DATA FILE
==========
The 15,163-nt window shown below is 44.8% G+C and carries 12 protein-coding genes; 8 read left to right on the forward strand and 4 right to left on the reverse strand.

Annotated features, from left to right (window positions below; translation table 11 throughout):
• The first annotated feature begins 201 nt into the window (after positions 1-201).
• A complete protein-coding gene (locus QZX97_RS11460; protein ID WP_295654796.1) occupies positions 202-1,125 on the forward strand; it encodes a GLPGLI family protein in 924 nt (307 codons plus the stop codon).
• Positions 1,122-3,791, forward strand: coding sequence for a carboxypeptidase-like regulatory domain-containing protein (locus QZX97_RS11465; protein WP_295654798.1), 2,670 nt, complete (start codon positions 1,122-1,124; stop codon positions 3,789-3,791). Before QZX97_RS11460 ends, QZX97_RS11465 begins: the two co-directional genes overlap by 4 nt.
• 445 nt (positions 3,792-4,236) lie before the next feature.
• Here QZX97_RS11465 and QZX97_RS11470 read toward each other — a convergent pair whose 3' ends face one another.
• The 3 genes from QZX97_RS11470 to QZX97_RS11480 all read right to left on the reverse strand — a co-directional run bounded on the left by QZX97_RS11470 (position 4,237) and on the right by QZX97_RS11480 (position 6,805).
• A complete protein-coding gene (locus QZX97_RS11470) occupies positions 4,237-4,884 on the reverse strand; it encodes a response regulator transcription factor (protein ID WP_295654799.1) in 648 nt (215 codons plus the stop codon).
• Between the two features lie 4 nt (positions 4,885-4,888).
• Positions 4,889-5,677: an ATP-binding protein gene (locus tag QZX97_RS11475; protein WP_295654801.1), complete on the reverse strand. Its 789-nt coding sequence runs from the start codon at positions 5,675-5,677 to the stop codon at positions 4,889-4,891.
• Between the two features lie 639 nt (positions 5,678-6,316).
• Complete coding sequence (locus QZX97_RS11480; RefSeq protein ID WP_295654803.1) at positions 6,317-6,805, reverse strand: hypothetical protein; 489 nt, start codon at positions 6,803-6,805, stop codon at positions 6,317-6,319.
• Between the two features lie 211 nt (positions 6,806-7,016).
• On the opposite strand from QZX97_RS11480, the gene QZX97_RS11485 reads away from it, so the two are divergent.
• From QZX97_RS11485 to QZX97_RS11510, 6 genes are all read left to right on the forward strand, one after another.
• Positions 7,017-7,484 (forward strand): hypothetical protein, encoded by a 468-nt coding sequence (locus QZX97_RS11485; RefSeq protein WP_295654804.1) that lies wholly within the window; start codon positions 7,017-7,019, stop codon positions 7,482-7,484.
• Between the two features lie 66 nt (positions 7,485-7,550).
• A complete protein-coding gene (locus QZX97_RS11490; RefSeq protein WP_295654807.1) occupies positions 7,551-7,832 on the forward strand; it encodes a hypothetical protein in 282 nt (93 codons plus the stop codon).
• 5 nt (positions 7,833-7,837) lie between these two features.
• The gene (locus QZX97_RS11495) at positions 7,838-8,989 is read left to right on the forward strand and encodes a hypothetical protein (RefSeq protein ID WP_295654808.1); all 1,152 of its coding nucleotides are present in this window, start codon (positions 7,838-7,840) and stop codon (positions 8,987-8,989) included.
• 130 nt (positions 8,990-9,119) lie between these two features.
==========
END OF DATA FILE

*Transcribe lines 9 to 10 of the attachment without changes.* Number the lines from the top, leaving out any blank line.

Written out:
• A complete protein-coding gene (locus QZX97_RS11470) occupies positions 4,237-4,884 on the reverse strand; it encodes a response regulator transcription factor (protein ID WP_295654799.1) in 648 nt (215 codons plus the stop codon).
• Between the two features lie 4 nt (positions 4,885-4,888).